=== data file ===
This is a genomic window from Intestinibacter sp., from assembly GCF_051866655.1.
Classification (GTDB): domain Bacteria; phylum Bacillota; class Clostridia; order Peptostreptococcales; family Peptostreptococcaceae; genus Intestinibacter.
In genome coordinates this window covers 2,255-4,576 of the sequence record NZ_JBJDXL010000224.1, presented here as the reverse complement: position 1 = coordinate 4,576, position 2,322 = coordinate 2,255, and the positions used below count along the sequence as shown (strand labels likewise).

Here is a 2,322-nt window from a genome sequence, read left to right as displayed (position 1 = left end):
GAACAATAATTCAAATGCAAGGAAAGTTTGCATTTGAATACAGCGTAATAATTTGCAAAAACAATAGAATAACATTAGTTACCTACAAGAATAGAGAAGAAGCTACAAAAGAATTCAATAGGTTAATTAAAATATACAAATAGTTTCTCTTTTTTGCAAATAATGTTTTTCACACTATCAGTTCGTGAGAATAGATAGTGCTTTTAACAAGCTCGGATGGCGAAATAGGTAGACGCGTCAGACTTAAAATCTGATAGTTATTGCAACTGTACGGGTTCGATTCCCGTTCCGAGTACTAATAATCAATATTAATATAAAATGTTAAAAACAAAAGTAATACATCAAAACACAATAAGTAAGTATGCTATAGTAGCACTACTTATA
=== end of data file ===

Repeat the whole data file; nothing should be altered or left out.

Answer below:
This is a genomic window from Intestinibacter sp., from assembly GCF_051866655.1.
Classification (GTDB): domain Bacteria; phylum Bacillota; class Clostridia; order Peptostreptococcales; family Peptostreptococcaceae; genus Intestinibacter.
In genome coordinates this window covers 2,255-4,576 of the sequence record NZ_JBJDXL010000224.1, presented here as the reverse complement: position 1 = coordinate 4,576, position 2,322 = coordinate 2,255, and the positions used below count along the sequence as shown (strand labels likewise).

Here is a 2,322-nt window from a genome sequence, read left to right as displayed (position 1 = left end):
GAACAATAATTCAAATGCAAGGAAAGTTTGCATTTGAATACAGCGTAATAATTTGCAAAAACAATAGAATAACATTAGTTACCTACAAGAATAGAGAAGAAGCTACAAAAGAATTCAATAGGTTAATTAAAATATACAAATAGTTTCTCTTTTTTGCAAATAATGTTTTTCACACTATCAGTTCGTGAGAATAGATAGTGCTTTTAACAAGCTCGGATGGCGAAATAGGTAGACGCGTCAGACTTAAAATCTGATAGTTATTGCAACTGTACGGGTTCGATTCCCGTTCCGAGTACTAATAATCAATATTAATATAAAATGTTAAAAACAAAAGTAATACATCAAAACACAATAAGTAAGTATGCTATAGTAGCACTACTTATA